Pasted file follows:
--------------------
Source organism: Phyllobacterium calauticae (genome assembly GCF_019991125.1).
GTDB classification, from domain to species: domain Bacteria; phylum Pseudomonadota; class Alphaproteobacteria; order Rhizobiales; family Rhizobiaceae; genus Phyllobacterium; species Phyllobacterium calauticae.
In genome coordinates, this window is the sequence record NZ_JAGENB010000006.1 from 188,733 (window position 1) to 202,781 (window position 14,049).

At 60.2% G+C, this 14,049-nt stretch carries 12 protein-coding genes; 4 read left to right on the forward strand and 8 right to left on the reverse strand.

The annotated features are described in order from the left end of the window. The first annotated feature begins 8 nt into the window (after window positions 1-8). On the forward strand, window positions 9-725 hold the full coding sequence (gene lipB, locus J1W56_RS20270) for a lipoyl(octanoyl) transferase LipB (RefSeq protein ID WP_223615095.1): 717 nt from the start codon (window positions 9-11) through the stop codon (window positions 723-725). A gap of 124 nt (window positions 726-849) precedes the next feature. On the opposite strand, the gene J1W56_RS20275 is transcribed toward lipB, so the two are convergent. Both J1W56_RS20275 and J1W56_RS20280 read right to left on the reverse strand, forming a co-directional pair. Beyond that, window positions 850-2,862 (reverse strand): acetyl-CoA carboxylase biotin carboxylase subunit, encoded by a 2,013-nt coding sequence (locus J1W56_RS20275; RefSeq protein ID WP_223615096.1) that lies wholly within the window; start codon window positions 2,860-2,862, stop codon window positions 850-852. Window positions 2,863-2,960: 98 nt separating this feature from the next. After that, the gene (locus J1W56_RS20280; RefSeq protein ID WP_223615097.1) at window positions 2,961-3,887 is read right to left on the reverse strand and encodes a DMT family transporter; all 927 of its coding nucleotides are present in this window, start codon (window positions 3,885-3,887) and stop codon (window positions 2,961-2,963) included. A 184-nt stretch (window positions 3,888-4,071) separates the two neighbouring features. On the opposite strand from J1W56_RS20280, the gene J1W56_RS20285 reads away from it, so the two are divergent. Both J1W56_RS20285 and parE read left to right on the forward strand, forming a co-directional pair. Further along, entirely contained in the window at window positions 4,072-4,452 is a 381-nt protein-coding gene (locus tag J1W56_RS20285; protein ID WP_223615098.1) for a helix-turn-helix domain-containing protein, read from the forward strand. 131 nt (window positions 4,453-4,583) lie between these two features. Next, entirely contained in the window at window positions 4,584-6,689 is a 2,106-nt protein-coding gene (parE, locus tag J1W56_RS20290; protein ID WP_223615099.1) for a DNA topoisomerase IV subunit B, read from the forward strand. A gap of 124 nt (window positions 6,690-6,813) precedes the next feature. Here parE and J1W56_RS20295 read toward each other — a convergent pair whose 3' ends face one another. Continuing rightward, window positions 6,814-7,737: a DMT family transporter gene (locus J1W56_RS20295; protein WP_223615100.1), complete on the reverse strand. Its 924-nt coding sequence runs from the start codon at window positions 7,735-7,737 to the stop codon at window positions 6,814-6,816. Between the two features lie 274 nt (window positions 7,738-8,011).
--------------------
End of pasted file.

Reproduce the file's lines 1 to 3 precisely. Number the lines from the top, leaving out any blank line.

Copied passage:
Source organism: Phyllobacterium calauticae (genome assembly GCF_019991125.1).
GTDB classification, from domain to species: domain Bacteria; phylum Pseudomonadota; class Alphaproteobacteria; order Rhizobiales; family Rhizobiaceae; genus Phyllobacterium; species Phyllobacterium calauticae.
In genome coordinates, this window is the sequence record NZ_JAGENB010000006.1 from 188,733 (window position 1) to 202,781 (window position 14,049).